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Daily News Analysis

Playing both sides has prevented Turkey from charting independent economic strategy

Crescent International

As the economic burden of the coronavirus continues to weigh heavily on most countries, Turkey has had to resort to Qatar for $10 billion in foreign currency swap deal in order to arrest the rapid depletion of its foreign currency reserves.

Cevdet Yilmaz, the ruling AK Party's deputy chairman for foreign affairs, stated last week that Turkey is seeking currency swap agreements with several countries.

Yilmaz was quoted by Qatari government channel Al Jazeera, as saying that Turkey is in "negotiations with different central banks for swap opportunities… it is not only the US, there are also other countries."

Reuters reported that “Turkey has moved on from its preferred source of dollar funding, the U.S. Federal Reserve, which appears unlikely to extend a swap line based on comments from current and former Fed officials.”

Speaking to Washington based al-monitor, Selva Demiralp, a professor of economics at Koc University and director of the Koc University-TUSIAD Economic Research Forum, stated that “this [situation] is more challenging in emerging markets because the local money that is injected into the system may feed the dollarization cycle.”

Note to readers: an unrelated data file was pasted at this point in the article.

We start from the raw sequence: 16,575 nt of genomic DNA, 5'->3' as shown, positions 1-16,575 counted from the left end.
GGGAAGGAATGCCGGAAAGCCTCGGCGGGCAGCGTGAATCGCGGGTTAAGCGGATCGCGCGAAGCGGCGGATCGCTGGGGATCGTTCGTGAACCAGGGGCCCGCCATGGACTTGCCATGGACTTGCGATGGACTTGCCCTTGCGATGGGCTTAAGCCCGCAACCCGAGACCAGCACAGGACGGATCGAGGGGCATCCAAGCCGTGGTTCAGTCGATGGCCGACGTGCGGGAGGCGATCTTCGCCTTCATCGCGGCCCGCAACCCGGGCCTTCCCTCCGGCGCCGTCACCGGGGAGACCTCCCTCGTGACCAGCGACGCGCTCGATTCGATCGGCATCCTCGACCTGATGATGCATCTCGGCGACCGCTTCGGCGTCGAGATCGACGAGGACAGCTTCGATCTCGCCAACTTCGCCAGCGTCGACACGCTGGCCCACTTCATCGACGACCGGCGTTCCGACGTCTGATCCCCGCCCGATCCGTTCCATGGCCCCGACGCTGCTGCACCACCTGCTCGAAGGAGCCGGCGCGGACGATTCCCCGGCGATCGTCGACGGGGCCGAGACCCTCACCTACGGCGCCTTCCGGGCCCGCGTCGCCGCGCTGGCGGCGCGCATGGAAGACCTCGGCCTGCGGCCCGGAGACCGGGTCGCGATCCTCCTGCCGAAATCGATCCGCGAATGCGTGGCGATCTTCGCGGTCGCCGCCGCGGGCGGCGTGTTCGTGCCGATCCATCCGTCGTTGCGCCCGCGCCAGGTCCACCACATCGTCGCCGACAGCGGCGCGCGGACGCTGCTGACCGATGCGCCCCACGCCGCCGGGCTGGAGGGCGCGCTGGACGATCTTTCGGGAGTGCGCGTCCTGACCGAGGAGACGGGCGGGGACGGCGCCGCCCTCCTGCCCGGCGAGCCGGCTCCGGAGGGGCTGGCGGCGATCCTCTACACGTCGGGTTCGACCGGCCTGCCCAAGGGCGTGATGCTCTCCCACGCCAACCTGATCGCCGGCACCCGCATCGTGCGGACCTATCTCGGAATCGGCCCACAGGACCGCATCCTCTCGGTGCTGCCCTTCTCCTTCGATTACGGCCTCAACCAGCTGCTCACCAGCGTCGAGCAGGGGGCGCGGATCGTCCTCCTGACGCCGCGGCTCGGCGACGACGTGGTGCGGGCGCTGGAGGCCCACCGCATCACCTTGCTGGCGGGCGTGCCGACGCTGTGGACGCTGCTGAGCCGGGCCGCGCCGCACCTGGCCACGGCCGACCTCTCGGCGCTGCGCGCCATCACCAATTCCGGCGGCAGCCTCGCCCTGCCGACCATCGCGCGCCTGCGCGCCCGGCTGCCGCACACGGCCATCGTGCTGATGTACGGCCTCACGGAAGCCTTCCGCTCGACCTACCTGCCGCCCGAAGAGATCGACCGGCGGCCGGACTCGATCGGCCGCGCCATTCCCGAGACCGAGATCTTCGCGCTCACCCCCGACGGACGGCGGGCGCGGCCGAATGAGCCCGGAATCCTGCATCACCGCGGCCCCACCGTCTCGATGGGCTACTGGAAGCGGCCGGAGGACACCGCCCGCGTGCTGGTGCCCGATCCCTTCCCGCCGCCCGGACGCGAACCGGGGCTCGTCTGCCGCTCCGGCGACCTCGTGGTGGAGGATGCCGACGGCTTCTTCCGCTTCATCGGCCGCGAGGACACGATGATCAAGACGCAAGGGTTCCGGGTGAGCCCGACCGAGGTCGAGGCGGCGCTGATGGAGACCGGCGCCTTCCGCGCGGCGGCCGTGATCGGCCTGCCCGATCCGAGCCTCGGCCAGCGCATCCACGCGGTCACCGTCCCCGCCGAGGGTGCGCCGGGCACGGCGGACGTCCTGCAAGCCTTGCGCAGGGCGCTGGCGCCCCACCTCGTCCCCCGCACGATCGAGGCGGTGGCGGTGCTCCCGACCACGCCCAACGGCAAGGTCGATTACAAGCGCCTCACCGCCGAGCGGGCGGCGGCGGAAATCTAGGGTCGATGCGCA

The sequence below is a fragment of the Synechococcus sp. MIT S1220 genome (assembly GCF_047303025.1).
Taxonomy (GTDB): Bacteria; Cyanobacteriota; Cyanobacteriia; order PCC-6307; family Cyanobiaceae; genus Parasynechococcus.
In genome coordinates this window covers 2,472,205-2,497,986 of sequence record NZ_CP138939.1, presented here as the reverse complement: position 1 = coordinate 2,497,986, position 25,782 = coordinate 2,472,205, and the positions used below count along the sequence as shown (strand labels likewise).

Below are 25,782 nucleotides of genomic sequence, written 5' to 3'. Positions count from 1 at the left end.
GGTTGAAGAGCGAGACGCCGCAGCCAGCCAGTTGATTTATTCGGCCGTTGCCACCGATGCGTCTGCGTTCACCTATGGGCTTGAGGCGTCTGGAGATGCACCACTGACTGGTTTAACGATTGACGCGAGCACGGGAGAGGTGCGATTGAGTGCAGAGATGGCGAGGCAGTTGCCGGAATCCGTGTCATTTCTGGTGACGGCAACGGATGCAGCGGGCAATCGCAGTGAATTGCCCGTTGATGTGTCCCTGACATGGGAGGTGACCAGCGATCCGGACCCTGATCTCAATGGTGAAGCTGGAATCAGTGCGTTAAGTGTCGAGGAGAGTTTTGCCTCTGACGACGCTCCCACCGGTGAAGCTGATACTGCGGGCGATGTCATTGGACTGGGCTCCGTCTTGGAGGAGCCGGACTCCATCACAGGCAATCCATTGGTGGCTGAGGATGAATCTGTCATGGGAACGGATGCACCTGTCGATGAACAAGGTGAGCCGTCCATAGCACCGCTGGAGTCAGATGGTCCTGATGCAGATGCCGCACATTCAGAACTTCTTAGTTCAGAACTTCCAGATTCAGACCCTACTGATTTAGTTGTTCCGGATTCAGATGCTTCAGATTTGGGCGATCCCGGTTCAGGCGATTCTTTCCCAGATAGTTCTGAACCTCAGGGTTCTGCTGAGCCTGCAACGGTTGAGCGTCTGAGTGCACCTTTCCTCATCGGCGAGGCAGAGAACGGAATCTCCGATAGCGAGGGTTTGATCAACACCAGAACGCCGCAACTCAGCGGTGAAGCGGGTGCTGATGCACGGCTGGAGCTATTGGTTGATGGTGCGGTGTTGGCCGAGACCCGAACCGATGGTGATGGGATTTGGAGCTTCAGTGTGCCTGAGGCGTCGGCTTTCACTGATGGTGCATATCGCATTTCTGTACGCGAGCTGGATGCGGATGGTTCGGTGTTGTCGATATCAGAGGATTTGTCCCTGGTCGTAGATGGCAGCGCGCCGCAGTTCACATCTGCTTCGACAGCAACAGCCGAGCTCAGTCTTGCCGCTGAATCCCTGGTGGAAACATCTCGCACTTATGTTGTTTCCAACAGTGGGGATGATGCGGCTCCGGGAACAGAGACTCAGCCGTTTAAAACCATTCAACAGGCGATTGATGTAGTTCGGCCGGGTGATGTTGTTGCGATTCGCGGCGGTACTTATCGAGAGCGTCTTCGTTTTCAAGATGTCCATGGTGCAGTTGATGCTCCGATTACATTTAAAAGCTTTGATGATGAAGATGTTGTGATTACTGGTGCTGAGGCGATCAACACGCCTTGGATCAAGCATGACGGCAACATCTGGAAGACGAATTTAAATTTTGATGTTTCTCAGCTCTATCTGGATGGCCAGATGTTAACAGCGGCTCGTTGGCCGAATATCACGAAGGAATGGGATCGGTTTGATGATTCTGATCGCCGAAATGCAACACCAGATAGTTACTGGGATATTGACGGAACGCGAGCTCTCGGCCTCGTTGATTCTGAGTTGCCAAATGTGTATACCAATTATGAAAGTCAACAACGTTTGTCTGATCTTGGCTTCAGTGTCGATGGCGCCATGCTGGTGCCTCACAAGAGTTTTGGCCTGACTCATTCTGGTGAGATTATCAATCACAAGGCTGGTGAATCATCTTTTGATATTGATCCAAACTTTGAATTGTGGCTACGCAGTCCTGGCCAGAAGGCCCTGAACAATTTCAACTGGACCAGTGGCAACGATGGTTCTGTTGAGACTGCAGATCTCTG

Apart from the economic aspect, Ankara’s appeal to Qatar and Doha’s positive response is a political message to the Saudi regime.

Both Turkey and Qatar back the Muslim Brotherhood trend within the global Islamic movement.

Riyadh sees the Ankara-Doha cooperation as an existential threat to its influence over the Muslim masses through its network of Salafi palace scholars.

Thus, the Saudis will try to utilize their economic proxies in Western countries to pressure Qatar over its assistance to Turkey.

Ankara is the only real force to undercut Riyadh’s leadership role among the Sunni Muslim masses.

The economic landscape of the world is being reshaped by the coronavirus pandemic and will look very different going forward.

Qatar’s heavy dependence on the US established economic set-up exposes Turkey not only to fallacies of the conventional capitalist economics, but also to political pressures of the US.

Since President Recep Tayip Erdogan came to power in Turkey almost twenty years ago, the AKP government has constantly tried to play both sides of the field, be part of NATO’s political and economic architecture and at the same time be the vanguard of Islamic revival in the Muslim world.

This double game prevented Turkey from forming an economic strategy outside of NATO’s direct influence.

For short term gains, the AKP government has compromised Turkey’s long-term economic gains.

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